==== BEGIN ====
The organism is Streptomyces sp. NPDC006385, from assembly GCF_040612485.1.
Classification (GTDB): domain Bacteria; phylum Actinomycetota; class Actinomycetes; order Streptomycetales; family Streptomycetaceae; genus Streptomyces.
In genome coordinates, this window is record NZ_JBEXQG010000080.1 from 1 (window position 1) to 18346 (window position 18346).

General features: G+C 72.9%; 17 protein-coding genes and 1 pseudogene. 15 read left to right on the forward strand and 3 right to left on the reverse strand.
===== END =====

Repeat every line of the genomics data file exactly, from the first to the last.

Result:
The organism is Streptomyces sp. NPDC006385, from assembly GCF_040612485.1.
Classification (GTDB): domain Bacteria; phylum Actinomycetota; class Actinomycetes; order Streptomycetales; family Streptomycetaceae; genus Streptomyces.
In genome coordinates, this window is record NZ_JBEXQG010000080.1 from 1 (window position 1) to 18346 (window position 18346).

General features: G+C 72.9%; 17 protein-coding genes and 1 pseudogene. 15 read left to right on the forward strand and 3 right to left on the reverse strand.